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Hardwired for Stories

4 October 2015

From The Digital Reader:

Pareidolia is the scientific term for our tendency to see faces in objects.

. . . .

Actually, pareidolia is more than that — it encompasses several phenomena, from seeing animals in cloud shapes to hearing ‘hidden messages’ on records played backwards. When presented with random or incomplete stimulus, our brains labor to find patterns or significance. So, we see faces in things that have no face.

:)

. . . .

Similarly, I think our brains are addicted to stories, and strain mightily to find a narrative even when presented with random (or contradicting) events. We want to identify a hero and a villain, we will find some side to root for, and we imagine that every course will have a beginning, a middle, and an end. There will be a conflict, a decisive outcome, and a happy ending (or a cathartic release after tragedy). We want to tell stories, and we’ll make them out of the flimsiest of figments, connecting dots and assigning roles as required — facts be damned.

We see this in journalism — and this isn’t necessarily a bad thing. Finding the story or through-line can help us make sense of new and unfamiliar information, and a well crafted narrative makes the end result more readable (or watchable, in the case of documentary film). Indeed, this is why one term used for journalistic output is story, and also why History is History. (actually the etymology there is reversed – we derived ‘story’ from Greek/Latin ‘historia’)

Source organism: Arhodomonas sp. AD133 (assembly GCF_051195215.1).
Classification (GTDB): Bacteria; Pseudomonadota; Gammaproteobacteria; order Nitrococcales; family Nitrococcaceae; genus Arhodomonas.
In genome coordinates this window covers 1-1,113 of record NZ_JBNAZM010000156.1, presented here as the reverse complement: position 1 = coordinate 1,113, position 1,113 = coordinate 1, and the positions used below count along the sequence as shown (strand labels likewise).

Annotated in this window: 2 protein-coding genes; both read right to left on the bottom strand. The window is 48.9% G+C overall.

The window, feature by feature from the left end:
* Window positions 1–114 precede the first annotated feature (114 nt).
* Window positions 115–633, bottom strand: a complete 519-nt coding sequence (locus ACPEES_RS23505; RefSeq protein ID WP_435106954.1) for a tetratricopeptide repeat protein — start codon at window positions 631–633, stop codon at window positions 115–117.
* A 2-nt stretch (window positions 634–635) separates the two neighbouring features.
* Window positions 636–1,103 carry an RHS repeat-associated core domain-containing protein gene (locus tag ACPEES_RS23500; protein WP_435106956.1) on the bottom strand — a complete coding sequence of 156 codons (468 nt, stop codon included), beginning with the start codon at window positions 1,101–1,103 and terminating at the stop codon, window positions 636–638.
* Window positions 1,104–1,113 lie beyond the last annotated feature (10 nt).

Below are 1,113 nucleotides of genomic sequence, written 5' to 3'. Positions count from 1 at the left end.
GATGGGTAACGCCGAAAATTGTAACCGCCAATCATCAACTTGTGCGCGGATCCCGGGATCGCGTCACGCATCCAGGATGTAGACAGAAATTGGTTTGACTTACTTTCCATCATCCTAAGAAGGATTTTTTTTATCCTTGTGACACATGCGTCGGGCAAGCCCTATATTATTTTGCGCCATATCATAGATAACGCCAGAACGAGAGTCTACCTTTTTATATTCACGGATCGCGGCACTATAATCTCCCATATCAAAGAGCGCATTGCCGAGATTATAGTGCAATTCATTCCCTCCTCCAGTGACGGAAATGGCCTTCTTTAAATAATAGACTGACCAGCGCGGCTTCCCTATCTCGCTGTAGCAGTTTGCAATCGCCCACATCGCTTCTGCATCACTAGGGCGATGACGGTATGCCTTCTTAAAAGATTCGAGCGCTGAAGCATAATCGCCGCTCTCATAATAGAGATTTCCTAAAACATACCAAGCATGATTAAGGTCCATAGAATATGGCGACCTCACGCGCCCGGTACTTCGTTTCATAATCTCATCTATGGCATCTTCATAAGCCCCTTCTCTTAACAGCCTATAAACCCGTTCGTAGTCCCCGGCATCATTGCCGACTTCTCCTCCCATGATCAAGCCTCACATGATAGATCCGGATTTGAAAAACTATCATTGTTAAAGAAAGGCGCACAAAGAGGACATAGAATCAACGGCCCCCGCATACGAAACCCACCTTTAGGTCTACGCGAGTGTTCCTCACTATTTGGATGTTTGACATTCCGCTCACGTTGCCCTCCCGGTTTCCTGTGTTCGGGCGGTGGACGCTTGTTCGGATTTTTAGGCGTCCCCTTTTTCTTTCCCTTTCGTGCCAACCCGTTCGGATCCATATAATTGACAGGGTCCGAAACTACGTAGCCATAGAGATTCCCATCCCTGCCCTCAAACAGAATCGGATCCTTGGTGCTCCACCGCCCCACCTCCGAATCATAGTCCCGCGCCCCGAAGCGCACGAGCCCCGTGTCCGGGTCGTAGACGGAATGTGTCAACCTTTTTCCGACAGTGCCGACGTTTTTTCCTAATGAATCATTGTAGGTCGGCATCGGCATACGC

The problem comes with the constant, always-on, 24 hour news cycle of Cable TV, newswires, and internet feeds. We are presented with so much random stimulus, our brains are begging to see the story behind it all, even when there isn’t a ‘story’ per se.

Link to the rest at The Digital Reader

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11 Comments to “Hardwired for Stories”

  1. Each human life is a story – beginning, middle, end. So, naturally, we see reality through that frame.

  2. This may be a way the brain understands random information by association to a “story”

  3. Knowledge was passed down by stories even before there was a language, painting and pantomiming cause and effect taught kiddo not to eat the pretty flower unless he wanted to end up like his (dead) uncle.

    We live and learn what happened to others, both in real life and in make believe (“No want that apple — the witch poisoned them!” 😉 )

  4. It’s how we learn the most important of life’s lessons.

  5. You know my Cylon toaster? My husband recently made a piece of toast and the image that appeared was Jesus.
    I’m serious. And I’m Jewish. It was no Cylon.
    I love my Cylon toaster. I have a logical reason for seeing a face on my toast.

  6. Oh, oh. CylonNet.

    Dan

  7. I think storytelling is one of the ways we parse the world around us, and one of the best books of writing I’ve ever read was about how understanding neuroscience can help guide storytelling:

    http://www.amazon.com/Wired-Story-Writers-Science-Sentence/dp/1607742454

  8. An incident during my childhood changed the way I saw a work of art forever. During a bridge game my uncle made the comment “I feel sorry for that donkey.” Of course the rest of the adults were nonplussed. “What donkey?”

    He was staring into the living room where we had a reproduction of one of Van Gogh’s Sunflowers. My uncle saw a donkey’s face in the shape of the flowers and felt the poor thing was trapped in the vase.

    I can’t look at that painting without seeing the donkey and thinking of my uncle.

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